When the coating material comprises a finely divided relatively infusible material the particles of which have one or two dimensions substantially greater than the other two or one, the coating material is advantageously heated in a chamber and is injected into the mould through an aperture having an internal diameter less than

the internal diameter of the chamber, as discussed above. Such a coating material is advantageously injected at a pressure of at least 50, preferably at least 500, bar (5 and 50 MPa respectively) . Preferably, the coating material passes from the chamber to the aperture via a channel having a diameter smaller than that of the chamber.

The applicants have surprisingly found that when a coating material containing a finely divided relatively infusible material the particles of which have one or two dimensions substantially greater than the other two or one is injected through a relatively narrow injection port, and especially when such a material is injected via a relatively narrow channel, the particles of relatively infusible material tend to become orientated in the coating layer, enhancing the appearance and/or performance of the coating.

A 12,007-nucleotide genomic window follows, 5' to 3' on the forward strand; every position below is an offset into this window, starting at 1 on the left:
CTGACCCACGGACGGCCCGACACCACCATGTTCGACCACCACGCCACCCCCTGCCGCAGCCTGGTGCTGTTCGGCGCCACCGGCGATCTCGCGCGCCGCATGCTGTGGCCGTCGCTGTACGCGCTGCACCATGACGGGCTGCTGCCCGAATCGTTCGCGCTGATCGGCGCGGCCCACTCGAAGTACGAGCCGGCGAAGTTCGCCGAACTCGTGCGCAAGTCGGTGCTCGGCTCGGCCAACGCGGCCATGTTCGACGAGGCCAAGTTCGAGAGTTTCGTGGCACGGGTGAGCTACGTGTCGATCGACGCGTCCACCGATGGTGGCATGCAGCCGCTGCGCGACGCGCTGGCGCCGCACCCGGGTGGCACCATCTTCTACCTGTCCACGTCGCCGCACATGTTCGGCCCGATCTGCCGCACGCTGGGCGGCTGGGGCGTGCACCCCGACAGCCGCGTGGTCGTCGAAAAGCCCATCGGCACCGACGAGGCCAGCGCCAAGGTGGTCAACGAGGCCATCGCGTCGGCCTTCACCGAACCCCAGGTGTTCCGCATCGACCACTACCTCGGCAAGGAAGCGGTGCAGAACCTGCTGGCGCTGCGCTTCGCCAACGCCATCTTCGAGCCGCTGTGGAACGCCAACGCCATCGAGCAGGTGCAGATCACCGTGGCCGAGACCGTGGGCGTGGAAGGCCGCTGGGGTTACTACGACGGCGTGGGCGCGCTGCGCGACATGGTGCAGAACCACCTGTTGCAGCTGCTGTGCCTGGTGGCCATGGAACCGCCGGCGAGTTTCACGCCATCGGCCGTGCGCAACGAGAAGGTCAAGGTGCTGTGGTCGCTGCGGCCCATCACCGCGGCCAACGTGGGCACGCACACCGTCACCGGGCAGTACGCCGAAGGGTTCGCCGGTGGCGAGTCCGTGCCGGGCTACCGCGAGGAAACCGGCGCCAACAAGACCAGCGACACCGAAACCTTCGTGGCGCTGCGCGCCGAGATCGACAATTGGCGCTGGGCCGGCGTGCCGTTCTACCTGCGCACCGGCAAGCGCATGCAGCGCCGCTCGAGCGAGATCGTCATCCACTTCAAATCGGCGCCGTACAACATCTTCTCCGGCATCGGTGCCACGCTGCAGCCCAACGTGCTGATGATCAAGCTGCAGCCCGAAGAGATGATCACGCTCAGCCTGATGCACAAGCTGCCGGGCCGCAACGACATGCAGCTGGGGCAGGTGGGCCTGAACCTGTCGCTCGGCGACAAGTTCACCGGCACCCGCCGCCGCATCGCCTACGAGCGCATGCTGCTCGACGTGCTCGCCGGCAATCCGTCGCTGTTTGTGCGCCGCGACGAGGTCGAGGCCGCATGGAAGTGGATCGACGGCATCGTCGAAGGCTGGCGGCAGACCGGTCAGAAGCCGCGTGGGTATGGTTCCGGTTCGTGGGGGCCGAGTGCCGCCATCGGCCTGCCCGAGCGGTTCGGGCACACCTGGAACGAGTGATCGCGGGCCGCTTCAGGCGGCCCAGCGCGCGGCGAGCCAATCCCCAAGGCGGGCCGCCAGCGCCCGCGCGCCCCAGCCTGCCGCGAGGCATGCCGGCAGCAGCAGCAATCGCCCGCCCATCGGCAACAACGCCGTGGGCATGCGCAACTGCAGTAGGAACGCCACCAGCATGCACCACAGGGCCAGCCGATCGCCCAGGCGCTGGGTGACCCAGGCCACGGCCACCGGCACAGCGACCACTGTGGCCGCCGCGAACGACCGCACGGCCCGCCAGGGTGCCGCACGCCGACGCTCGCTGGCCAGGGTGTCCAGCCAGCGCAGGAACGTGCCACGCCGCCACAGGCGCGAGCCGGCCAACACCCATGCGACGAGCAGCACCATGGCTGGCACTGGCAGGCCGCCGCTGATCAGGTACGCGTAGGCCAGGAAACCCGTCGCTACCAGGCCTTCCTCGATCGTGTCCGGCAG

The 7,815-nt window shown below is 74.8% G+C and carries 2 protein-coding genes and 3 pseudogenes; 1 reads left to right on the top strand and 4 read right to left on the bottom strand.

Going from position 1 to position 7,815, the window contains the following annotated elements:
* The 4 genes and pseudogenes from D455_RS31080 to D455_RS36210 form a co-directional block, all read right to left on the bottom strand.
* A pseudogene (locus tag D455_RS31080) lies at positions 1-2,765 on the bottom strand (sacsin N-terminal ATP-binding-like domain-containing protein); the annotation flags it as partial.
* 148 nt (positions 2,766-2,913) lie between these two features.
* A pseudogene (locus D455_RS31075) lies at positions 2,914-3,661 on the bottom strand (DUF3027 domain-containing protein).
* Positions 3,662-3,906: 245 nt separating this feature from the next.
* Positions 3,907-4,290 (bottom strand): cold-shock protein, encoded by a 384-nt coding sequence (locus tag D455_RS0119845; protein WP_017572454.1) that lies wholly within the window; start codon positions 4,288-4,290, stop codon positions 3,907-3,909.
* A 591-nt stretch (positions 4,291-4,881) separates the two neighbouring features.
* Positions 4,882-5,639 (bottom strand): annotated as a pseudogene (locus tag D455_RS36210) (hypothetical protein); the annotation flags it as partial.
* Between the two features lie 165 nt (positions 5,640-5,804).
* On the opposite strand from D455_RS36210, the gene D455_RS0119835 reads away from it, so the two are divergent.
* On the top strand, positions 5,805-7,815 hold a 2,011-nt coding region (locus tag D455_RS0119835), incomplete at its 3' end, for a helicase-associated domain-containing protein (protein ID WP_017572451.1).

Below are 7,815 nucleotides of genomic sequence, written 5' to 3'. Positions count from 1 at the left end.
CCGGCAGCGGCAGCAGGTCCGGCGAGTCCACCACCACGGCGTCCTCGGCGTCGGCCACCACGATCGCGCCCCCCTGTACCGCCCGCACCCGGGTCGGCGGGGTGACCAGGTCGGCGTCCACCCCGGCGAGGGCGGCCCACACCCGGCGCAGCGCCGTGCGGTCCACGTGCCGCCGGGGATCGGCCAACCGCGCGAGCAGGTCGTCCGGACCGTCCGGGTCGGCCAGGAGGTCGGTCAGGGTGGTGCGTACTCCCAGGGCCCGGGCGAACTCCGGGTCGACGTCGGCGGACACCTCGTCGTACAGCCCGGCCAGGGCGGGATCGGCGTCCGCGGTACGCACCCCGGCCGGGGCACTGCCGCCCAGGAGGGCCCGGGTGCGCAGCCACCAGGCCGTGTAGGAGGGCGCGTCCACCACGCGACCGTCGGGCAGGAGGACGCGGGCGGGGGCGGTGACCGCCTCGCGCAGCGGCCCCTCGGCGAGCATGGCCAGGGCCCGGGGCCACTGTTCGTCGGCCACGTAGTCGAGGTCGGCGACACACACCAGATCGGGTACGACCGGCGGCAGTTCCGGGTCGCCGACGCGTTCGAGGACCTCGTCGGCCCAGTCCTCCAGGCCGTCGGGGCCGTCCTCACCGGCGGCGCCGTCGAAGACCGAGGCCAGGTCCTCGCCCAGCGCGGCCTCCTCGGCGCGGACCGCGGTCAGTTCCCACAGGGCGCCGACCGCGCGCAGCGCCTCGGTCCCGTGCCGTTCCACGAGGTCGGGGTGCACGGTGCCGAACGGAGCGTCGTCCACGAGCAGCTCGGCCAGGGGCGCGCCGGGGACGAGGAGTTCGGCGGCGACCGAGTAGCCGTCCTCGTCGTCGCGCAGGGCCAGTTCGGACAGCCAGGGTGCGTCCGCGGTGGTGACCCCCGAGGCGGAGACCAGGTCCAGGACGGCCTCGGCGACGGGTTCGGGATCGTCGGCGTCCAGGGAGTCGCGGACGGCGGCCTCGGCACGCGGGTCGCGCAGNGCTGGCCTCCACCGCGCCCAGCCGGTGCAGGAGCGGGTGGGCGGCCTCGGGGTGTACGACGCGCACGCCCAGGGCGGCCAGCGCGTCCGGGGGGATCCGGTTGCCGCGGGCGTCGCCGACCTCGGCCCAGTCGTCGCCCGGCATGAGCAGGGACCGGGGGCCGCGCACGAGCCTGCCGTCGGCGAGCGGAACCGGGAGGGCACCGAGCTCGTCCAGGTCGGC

Thus, in accordance with the invention, a heating chamber having an exit aperture of internal diameter or internal cross-section less than the internal diameter or internal cross-section of the chamber may be used to enhance the. orientation of a finely divided relatively infusible material in a thermoplastic coating forming part of an article comprising a substrate having a substantially thermoplastic coating on at least one surface thereof, the coating material comprising a finely divided relatively infusible material the particles of which have one or two dimensions substantially greater than the other two or one.